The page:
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I'm working on a internal web based tool for my company. Part of this tool is another application (The Cruise Control Dashboard) that runs in its own Virtual Directory under my root application.

I wanted to limit access to this internal application by setting up Forms Authentication on it, and having a login form in the root application.

I put the following into the root applications web.config:

<location path="ccnet">
  <system.web>
    <authentication mode="Forms">
        <forms loginUrl="/default.aspx" timeout="5000"/>
    </authentication>
    <authorization>
      <allow users="?"/>
      <deny users="?"/>
    </authorization>        
  </system.web>    
</location>

However, the Forms Authentication does not appear to be working, it does not redirect back to the login page when I access that application directly.

I have a feeling I have the <allow> and <deny> tags set wrong. Can someone clarify?

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7 Answers 7

up vote 1 down vote accepted

You might also need to put path="/" in the <forms tag(s) I think. Sorry, its been a while since i've done this

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You might also need to put path="/" in the

That was it!

So, Summary, inorder todo this;

In root web.config add:

<machineKey validationKey="AutoGenerate" decryptionKey="AutoGenerate" validation="SHA1" />

This must be done because by default it is "AutoGenerate,IsolateApps".

Second, you must name the form Auth cookie the same in both, I did this all in my root, using the location tag:

<authentication mode="Forms">
   <forms name="ccAuth" loginUrl="/default.aspx"  path="/" timeout="5000"/>
</authentication>
<authorization>
   <deny users="?"/>
</authorization>

Finally:

<location path="ccnet">
  <system.web>
    <authentication mode="Forms">
      <forms name="ccAuth" loginUrl="/default.aspx"  path="/" timeout="5000"/>
    </authentication>
    <authorization>
      <deny users="?"/>
    </authorization>      
  </system.web>    
</location>

Thanks everyone for your help. This was a stumper.

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2  
OMG! IsolateApps in the machineKey element! thank you thank you, my hair can now grow back :) –  Holly Styles Jan 26 '11 at 12:19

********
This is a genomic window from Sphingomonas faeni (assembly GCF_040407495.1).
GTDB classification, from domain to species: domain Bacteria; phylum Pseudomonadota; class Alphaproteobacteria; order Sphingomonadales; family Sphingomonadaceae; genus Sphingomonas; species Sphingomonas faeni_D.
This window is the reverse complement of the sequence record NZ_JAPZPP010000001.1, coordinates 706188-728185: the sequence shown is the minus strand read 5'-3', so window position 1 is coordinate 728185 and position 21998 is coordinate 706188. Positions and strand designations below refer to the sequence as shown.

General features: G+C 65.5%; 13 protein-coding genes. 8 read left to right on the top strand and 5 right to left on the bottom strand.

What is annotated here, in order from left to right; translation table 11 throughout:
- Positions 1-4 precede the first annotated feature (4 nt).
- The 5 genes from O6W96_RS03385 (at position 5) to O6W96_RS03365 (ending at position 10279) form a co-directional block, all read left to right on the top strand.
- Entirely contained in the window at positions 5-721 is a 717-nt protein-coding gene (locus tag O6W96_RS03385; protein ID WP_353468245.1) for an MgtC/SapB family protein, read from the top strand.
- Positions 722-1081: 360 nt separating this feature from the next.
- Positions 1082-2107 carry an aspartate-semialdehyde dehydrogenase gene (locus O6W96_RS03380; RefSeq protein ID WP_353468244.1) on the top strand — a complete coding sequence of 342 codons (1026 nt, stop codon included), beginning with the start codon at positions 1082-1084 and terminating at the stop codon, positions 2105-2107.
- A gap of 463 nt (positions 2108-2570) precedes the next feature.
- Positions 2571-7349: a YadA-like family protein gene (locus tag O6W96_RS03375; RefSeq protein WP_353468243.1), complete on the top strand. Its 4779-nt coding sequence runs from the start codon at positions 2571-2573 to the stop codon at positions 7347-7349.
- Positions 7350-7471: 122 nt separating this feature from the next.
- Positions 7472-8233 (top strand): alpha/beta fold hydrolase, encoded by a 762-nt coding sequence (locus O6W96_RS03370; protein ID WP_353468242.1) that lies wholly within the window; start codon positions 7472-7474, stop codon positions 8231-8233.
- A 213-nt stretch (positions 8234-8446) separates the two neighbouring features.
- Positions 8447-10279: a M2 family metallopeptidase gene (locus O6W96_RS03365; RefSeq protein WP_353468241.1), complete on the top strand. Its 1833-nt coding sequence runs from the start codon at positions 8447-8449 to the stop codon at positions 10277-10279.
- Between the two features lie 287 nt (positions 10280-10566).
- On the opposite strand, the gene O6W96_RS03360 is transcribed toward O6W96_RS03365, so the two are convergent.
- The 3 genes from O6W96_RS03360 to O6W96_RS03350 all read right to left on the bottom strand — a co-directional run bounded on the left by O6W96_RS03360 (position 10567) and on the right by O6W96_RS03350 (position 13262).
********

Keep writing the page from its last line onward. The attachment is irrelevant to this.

FormsAuthentication encrypts the tokens that it gives to the user, and by default it encrypts keys different for each application. To get Forms Auth to work across applications, there are a couple of things you need to do:

Firstly, set the Forms Auth "name" the same on all Applications. This is done with:

<authentication mode="Forms">  
    <forms name="{name}" path="/" ...>
</authentication>

Set the "name" to be the same in both applications web.configs.

Secondly, you need to tell both applications to use the same key when encrypting. This is a bit confusing. When I was setting this up, all I had to do was add the following to both web.configs:

<machineKey validationKey="AutoGenerate" decryptionKey="AutoGenerate" validation="SHA1" />

According to the docs, thats the default value, but it didnt work for me unless I specified it.

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That does not work, it still allows all users, (Authenticated or not) to access.

I would think you could even omit the allow tag, as it's redundant. Just:

<deny users="?"/>
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Where does that code sit Jonathan? In my experience I have a login control and in the OnAuthenticate event I would set Authenticated to false...

If CustomAuthenticate(Login1.UserName, Login1.Password) Then
    FormsAuthentication.RedirectFromLoginPage(Login1.UserName, False)
Else
    e.Authenticated = False
End If

But that's using the Microsoft Way

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you are allowing all unauthenticated. You might be looking for something like this

<deny users="?"/>
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What is the file extension for this cruise control application? If it is not a file type that ASP.NET is registered to handle (e.g. jsp, java, etc), then ASP.NET will not act as an authentication mechanism (on IIS 5 and 6). For example, for static html files, unless you have wildcard mapping implemented, IIS does all the authentication and authorization and serves up the file without involving the ASP.NET isapi extension. IIS7 can use the new integrated pipeline mode to intercept all requests. For IIS6, you'll want to look at Scott Gu's article on the matter.

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